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Landrum C.,University of Kentucky | Castrignano A.,Italian Agricultural Research Council | Mueller T.,University of Kentucky | Zourarakis D.,The United States Information Technology Office | And 2 more authors.
Agricultural Water Management | Year: 2014

At the landscape scale, the soil moisture distribution derives from the combination of hydrologic, pedologic, and geomorphic processes. This study uses multicollocated factorial cokriging to determine the spatial scale(s) at which soil properties and terrain attributes affect the soil moisture distribution and can be used to identify homogeneous zones in the field. Georeferenced sensing (e.g. geoelectric sensing and LiDAR) acquires real-time, non-invasive and high resolution data over large spatial extents that can be used in combination with spatial, temporal and scale-dependent information of primary interest. This study uses high resolution geoelectric and LiDAR data as auxiliary measures to supplement data obtained by the analysis of 127 soil cores taken from a 40 hectare Central Kentucky (USA) karst landscape. Shallow and deep apparent electrical conductivities (EC) were measured using a Veris 3100 in tandem with soil moisture on three separate dates with increasing soil moisture contents ranging from plant wilting point up to field capacity. Terrain features were produced from 2010 LiDAR returns collected at ≤1 m nominal pulse spacing. Exploratory statistics were used to identify 12 field characteristics that would be useful in determining the spatial distribution of soil moisture, including terrain features (slope and elevation), soil physical and chemical properties and geoelectric measurements (EC for each date). A linear model of coregionalization (LMC) was fitted to the matrix of direct and cross experimental variograms for the 12 characteristics. The LMC consisted of 3 basic components: nugget, spherical (short-range scale = 40 m) and exponential (long-range scale = 250 m) where each component explained 17%, 22% and 60% of the total measured variation, respectively. Results suggest that soil texture and organic matter affect the soil moisture variability. Mapping the long-range regionalized factor allows us to delineate the field into homogeneous zones. This study shows the potential for using proximal sensing and multivariate geostatistics to develop soil moisture management strategies under water stressed conditions. © 2014 Elsevier B.V.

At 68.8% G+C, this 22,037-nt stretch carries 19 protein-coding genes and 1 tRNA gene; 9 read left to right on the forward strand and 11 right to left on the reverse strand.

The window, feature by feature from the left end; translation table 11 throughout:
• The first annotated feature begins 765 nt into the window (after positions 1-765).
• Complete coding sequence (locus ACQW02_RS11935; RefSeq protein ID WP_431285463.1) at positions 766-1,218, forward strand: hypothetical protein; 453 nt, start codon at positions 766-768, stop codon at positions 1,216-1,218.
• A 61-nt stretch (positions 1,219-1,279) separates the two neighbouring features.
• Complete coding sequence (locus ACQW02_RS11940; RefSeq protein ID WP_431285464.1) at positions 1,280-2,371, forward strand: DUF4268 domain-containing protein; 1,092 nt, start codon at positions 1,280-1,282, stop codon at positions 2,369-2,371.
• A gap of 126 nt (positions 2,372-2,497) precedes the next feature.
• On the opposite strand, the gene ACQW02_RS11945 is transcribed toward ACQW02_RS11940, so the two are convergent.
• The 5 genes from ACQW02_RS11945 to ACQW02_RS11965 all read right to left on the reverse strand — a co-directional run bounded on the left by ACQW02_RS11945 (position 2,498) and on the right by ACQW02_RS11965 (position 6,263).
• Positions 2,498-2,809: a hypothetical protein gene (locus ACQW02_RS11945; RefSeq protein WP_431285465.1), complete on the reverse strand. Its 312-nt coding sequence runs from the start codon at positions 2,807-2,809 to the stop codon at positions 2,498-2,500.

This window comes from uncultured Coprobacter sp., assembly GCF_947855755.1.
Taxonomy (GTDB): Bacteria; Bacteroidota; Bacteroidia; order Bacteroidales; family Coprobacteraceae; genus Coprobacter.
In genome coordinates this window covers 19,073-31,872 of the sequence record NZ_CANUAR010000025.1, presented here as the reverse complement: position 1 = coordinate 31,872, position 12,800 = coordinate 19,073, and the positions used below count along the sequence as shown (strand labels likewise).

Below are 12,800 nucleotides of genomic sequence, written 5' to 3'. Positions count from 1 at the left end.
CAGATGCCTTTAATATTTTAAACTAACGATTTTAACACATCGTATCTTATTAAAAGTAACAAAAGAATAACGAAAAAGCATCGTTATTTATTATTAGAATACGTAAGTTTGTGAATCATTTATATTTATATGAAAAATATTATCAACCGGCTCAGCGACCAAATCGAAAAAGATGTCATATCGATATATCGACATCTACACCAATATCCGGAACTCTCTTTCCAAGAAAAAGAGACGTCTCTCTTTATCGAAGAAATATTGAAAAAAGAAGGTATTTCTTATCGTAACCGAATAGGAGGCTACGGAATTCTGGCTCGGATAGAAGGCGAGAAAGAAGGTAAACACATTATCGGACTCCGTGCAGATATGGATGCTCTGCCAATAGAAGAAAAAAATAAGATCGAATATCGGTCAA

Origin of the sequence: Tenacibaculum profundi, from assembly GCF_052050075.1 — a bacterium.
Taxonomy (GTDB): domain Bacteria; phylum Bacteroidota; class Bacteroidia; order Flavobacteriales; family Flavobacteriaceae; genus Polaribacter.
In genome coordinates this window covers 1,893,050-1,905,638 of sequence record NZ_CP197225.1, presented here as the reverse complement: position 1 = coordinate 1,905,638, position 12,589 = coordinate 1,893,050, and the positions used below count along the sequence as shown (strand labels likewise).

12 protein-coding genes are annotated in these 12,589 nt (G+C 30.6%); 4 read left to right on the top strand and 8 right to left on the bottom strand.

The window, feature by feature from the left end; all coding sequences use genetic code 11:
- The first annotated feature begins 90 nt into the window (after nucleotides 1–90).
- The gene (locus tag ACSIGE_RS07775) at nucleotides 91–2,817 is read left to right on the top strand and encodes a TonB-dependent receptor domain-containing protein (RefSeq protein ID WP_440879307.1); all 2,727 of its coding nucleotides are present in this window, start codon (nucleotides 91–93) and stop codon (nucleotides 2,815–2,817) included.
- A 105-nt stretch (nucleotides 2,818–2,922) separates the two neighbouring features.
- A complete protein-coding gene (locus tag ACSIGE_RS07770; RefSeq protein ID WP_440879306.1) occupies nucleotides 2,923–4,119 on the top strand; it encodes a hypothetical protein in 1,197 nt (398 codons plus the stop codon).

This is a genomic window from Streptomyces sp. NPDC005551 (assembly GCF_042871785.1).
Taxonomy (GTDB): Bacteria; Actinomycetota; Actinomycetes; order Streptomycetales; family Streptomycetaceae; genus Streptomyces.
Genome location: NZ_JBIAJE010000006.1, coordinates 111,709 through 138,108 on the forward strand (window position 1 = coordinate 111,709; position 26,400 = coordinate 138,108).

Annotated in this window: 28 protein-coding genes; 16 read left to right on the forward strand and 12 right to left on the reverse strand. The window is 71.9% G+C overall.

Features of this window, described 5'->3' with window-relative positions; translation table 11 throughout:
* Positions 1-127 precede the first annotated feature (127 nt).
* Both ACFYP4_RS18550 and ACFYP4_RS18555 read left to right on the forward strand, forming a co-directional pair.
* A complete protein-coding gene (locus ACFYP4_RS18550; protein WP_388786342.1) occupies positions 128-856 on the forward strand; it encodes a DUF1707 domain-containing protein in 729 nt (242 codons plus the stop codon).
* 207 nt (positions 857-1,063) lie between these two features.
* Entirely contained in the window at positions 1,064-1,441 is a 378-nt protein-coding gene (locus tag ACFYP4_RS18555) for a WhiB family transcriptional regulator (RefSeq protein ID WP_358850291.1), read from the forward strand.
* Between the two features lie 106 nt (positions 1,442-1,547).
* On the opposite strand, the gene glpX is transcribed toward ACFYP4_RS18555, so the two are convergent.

Mateik D.,The United States Information Technology Office
Proceedings ACM SIGUCCS User Services Conference | Year: 2010

Exposing faculty to one another's instructional challenges and accomplishments and enabling them to network has been the motivation behind an annual conference at the University of Maryland for nearly 20 years. The instructional technology experiences of three intrepid early adopters were showcased in the University's first half-day Teaching with Technology symposium in 1993. By 1999 the symposium blossomed into a full-day conference where presentations by 12 instructors continued to emphasize different forms of technology in the classroom, but, oddly enough, integrated only minimal use of technology in the presentations themselves. As technology in the classroom became ubiquitous, the sponsoring conference hosts believed it was time to change the focus of the conference from technology in teaching to innovation in teaching and learning. This paper will briefly trace lessons learned in the evolution of the Innovations in Teaching and Learning Conference [1]. It will additionally focus on our recent integration of technologies such as Twitter, lecture capture tools, QR codes and streamed broadcasting, which enable us to model uses of instructional technology tools and to make the conference available to a broader audience. © 2010 ACM.